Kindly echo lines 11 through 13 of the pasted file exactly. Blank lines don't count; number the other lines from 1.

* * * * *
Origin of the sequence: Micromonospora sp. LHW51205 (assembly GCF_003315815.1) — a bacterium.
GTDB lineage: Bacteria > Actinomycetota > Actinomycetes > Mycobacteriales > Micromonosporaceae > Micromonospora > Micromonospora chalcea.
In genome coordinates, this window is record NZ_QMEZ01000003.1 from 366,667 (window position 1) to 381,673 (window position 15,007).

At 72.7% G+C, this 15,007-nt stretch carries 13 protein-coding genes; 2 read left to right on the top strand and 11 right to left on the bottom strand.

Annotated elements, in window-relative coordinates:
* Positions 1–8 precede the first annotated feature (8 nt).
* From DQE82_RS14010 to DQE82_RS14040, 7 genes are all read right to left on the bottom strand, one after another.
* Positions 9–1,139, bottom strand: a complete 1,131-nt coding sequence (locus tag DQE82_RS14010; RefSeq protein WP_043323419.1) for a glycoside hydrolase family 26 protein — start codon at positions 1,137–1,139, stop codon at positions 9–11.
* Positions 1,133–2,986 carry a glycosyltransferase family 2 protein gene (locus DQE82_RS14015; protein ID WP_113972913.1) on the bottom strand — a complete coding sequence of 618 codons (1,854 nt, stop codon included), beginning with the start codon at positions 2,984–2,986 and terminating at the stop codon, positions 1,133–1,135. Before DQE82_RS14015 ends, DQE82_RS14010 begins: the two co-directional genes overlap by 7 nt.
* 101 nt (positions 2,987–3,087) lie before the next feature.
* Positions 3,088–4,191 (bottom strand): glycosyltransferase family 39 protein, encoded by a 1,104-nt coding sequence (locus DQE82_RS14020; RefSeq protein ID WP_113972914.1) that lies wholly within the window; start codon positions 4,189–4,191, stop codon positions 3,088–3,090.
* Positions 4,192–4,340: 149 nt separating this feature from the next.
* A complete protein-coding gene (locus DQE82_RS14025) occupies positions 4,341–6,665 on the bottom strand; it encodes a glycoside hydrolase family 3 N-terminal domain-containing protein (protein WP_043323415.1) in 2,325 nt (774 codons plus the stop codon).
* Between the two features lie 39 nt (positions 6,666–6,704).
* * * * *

* Positions 3,088–4,191 (bottom strand): glycosyltransferase family 39 protein, encoded by a 1,104-nt coding sequence (locus DQE82_RS14020; RefSeq protein ID WP_113972914.1) that lies wholly within the window; start codon positions 4,189–4,191, stop codon positions 3,088–3,090.
* Positions 4,192–4,340: 149 nt separating this feature from the next.
* A complete protein-coding gene (locus DQE82_RS14025) occupies positions 4,341–6,665 on the bottom strand; it encodes a glycoside hydrolase family 3 N-terminal domain-containing protein (protein WP_043323415.1) in 2,325 nt (774 codons plus the stop codon).